abstract = "Introduction Gout is increasing despite effective therapies to lower serum urate concentrations to 0.36 mmol/L or less, which, if sustained, significantly reduces acute attacks of gout. Adherence to urate-lowering therapy (ULT) is poor, with rates of less than 50{\%} 1 year after initiation of ULT. Attempts to increase adherence in gout patients have been disappointing. We aim to evaluate the effectiveness of use of a personal, self-management, a'smartphone' application (app) to achieve target serum urate concentrations in people with gout. We hypothesise that personalised feedback of serum urate concentrations will improve adherence to ULT. Methods and analysisSetting and design Primary care. A prospective, cluster randomised (by general practitioner (GP) practices), controlled trial. Participants GP practices will be randomised to either intervention or control clusters with their patients allocated to the same cluster. Intervention The intervention group will have access to the Healthy.me app tailored for the self-management of gout. The control group patients will have access to the same app modified to remove all functions except the Gout Attack Diary. Primary and secondary outcomes The proportion of patients whose serum urate concentrations are less than or equal to 0.36 mmol/L after 6 months. Secondary outcomes will be proportions of patients achieving target urate concentrations at 12 months, ULT adherence rates, serum urate concentrations at 6 and 12 months, rates of attacks of gout, quality of life estimations and process and economic evaluations. The study is designed to detect a ≥30{\%} improvement in the intervention group above the expected 50{\%} achievement of target serum urate at 6 months in the control group: power 0.80, significance level 0.05, assumed a'dropout' rate 20{\%}. Ethics and dissemination This study has been approved by the University of New South Wales Human Research Ethics Committee. Study findings will be disseminated in international conferences and peer-reviewed journal. Trial registration number ACTRN12616000455460.",
author = "Day, {Richard O.} and Frensham, {Lauren J.} and Nguyen, {Amy D.} and Baysari, {Melissa T.} and Eindra Aung and Lau, {Annie Y.S.} and Nicholas Zwar and Jennifer Reath and Tracey Laba and Ling Li and Andrew McLachlan and Runciman, {William B.} and Rachelle Buchbinder and Robyn Clay-Williams and Enrico Coiera and Jeffrey Braithwaite and McNeil, {H. Patrick} and Hunter, {David J.} and Pile, {Kevin J.} and Ian Portek and Williams, {Kenneth Mapson} and Westbrook, {Johanna I.}",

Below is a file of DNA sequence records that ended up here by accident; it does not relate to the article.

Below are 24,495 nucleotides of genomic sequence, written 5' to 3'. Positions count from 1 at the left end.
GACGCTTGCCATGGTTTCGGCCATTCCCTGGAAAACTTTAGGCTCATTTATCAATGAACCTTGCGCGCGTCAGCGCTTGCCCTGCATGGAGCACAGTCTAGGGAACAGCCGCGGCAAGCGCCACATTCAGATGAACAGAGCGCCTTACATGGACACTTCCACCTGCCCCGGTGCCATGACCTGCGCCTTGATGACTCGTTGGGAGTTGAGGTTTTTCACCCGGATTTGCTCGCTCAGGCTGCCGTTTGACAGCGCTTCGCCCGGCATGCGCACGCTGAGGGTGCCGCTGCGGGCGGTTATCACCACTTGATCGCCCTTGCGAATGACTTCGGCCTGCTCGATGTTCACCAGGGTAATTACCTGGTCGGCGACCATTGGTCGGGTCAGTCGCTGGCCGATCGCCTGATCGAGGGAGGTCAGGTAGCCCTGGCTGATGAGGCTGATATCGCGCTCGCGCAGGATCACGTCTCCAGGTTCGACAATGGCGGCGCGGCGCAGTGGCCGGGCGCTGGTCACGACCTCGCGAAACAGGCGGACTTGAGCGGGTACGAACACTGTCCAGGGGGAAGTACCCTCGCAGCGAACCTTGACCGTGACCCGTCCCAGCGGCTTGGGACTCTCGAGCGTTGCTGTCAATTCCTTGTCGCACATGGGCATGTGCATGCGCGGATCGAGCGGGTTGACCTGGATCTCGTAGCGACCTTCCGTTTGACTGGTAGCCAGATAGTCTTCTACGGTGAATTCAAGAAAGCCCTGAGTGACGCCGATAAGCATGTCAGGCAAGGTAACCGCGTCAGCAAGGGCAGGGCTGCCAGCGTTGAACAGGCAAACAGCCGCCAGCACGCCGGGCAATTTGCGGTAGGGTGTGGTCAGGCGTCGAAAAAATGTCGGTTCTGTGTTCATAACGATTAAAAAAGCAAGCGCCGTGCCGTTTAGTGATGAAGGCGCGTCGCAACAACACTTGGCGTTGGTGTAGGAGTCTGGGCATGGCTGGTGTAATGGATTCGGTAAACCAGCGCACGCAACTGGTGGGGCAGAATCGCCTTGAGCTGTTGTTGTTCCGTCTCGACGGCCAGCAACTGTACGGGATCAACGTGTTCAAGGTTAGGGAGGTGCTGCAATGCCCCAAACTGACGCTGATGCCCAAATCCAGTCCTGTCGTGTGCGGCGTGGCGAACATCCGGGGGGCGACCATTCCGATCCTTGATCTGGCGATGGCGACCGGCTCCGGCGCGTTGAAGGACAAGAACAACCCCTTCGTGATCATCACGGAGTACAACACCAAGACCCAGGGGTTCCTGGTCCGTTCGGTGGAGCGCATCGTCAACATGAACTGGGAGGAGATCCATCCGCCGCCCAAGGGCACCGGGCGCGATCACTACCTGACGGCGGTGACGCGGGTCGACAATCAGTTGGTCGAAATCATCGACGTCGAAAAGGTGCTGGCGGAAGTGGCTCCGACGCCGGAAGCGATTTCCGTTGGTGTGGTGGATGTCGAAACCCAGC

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Day, RO, Frensham, LJ, Nguyen, AD, Baysari, MT, Aung, E, Lau, AYS, Zwar, N, Reath, J, Laba, T, Li, L, McLachlan, A, Runciman, WB, Buchbinder, R, Clay-Williams, R, Coiera, E, Braithwaite, J, McNeil, HP, Hunter, DJ, Pile, KJ, Portek, I, Williams, KM & Westbrook, JI 2017, 'Effectiveness of an electronic patient-centred self-management tool for gout sufferers: A cluster randomised controlled trail protocol' BMJ Open, vol. 7, no. 10, e017281. https://doi.org/10.1136/bmjopen-2017-017281

Effectiveness of an electronic patient-centred self-management tool for gout sufferers : A cluster randomised controlled trail protocol. / Day, Richard O.; Frensham, Lauren J.; Nguyen, Amy D.; Baysari, Melissa T.; Aung, Eindra; Lau, Annie Y.S.; Zwar, Nicholas; Reath, Jennifer; Laba, Tracey; Li, Ling; McLachlan, Andrew; Runciman, William B.; Buchbinder, Rachelle; Clay-Williams, Robyn; Coiera, Enrico; Braithwaite, Jeffrey; McNeil, H. Patrick; Hunter, David J.; Pile, Kevin J.; Portek, Ian; Williams, Kenneth Mapson; Westbrook, Johanna I.

In: BMJ Open, Vol. 7, No. 10, e017281, 01.10.2017.

Research output: Contribution to journalReview articleResearchpeer-review

TY - JOUR

T1 - Effectiveness of an electronic patient-centred self-management tool for gout sufferers

T2 - A cluster randomised controlled trail protocol

AU - Day, Richard O.

AU - Frensham, Lauren J.

AU - Nguyen, Amy D.

AU - Baysari, Melissa T.

AU - Aung, Eindra

AU - Lau, Annie Y.S.

AU - Zwar, Nicholas

AU - Reath, Jennifer

AU - Laba, Tracey

AU - Li, Ling

AU - McLachlan, Andrew

AU - Runciman, William B.

AU - Buchbinder, Rachelle

AU - Clay-Williams, Robyn

AU - Coiera, Enrico

AU - Braithwaite, Jeffrey

AU - McNeil, H. Patrick

AU - Hunter, David J.

AU - Pile, Kevin J.